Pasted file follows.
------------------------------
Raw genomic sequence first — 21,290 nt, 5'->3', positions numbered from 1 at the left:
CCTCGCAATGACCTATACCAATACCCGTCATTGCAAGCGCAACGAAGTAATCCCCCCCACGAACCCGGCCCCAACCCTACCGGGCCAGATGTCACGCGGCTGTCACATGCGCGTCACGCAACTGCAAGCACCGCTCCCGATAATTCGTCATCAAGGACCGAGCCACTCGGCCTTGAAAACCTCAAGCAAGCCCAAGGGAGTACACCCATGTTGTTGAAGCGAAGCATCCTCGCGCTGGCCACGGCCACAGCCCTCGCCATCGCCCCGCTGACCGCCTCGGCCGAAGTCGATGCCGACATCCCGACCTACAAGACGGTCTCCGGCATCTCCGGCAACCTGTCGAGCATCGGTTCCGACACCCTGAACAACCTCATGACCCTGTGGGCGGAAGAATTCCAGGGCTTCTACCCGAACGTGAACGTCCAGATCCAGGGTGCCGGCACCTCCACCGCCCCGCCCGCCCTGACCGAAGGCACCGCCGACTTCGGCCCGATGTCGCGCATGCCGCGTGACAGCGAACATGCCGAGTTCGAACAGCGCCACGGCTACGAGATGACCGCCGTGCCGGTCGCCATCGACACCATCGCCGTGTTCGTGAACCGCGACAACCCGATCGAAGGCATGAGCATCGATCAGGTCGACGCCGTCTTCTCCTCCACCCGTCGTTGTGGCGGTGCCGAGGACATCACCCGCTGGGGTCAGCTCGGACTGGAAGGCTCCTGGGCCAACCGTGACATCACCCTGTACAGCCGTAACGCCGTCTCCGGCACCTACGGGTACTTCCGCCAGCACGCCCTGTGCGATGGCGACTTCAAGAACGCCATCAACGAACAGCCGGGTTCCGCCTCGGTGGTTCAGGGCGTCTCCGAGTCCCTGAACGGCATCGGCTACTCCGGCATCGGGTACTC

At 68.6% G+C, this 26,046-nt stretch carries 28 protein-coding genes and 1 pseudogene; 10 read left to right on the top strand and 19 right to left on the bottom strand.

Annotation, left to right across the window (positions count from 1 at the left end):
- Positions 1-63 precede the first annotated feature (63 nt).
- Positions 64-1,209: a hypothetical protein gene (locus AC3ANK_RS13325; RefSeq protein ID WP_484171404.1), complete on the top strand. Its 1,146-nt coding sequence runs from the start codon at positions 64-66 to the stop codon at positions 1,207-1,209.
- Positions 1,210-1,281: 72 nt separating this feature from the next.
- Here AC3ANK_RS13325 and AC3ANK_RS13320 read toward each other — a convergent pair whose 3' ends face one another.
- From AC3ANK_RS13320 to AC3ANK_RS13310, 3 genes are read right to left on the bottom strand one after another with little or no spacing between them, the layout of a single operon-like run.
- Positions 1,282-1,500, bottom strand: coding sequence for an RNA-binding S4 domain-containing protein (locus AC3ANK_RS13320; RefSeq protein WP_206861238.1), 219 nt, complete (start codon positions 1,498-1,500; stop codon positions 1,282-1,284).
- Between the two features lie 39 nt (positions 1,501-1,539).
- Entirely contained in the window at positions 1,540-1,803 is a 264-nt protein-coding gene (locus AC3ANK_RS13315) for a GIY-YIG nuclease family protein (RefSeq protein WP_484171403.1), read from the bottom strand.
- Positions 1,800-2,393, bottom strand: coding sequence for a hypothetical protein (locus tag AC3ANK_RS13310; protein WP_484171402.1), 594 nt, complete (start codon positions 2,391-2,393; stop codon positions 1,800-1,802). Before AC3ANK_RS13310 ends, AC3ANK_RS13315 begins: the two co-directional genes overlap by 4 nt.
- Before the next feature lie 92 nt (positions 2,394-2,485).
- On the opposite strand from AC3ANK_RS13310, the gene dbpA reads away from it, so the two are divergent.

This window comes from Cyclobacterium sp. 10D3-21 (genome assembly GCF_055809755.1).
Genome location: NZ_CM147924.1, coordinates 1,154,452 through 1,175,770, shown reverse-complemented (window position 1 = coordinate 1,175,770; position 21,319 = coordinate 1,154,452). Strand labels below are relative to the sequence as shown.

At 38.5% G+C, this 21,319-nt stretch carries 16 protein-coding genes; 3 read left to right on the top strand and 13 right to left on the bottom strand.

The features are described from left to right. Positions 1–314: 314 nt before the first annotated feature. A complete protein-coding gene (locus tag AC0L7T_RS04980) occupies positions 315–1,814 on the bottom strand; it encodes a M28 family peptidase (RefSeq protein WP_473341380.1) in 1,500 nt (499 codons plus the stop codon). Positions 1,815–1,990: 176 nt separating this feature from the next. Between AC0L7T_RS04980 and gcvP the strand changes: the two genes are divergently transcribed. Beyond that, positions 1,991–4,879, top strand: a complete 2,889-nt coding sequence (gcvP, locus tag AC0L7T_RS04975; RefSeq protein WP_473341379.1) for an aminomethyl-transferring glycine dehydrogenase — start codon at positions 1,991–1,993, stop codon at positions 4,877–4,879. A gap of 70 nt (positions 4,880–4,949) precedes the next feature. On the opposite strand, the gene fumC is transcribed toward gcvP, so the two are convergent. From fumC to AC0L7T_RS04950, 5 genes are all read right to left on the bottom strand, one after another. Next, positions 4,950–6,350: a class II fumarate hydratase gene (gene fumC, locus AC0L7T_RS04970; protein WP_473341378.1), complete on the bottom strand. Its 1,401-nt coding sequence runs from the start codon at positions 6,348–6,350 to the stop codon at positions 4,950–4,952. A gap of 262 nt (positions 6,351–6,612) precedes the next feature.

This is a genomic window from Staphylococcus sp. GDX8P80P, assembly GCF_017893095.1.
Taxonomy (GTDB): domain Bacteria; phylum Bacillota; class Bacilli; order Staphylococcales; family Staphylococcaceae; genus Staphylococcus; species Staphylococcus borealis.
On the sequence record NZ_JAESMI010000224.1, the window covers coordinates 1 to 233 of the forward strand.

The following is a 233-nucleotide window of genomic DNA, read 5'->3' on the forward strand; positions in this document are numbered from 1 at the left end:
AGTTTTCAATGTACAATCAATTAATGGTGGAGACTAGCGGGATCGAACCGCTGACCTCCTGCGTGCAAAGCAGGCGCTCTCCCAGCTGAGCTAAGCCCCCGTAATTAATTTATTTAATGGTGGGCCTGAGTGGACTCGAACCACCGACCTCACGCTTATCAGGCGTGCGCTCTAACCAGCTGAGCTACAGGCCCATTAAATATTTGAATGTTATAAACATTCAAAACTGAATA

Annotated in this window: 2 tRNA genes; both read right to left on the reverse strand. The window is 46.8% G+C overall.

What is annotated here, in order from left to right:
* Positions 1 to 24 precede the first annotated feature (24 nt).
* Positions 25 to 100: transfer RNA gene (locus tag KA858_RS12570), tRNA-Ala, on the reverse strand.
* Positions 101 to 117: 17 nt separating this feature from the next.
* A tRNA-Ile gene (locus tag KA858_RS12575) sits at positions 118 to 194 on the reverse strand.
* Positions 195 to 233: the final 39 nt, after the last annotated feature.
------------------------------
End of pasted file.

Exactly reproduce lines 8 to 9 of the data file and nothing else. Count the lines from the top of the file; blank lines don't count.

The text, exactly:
- Here AC3ANK_RS13325 and AC3ANK_RS13320 read toward each other — a convergent pair whose 3' ends face one another.
- From AC3ANK_RS13320 to AC3ANK_RS13310, 3 genes are read right to left on the bottom strand one after another with little or no spacing between them, the layout of a single operon-like run.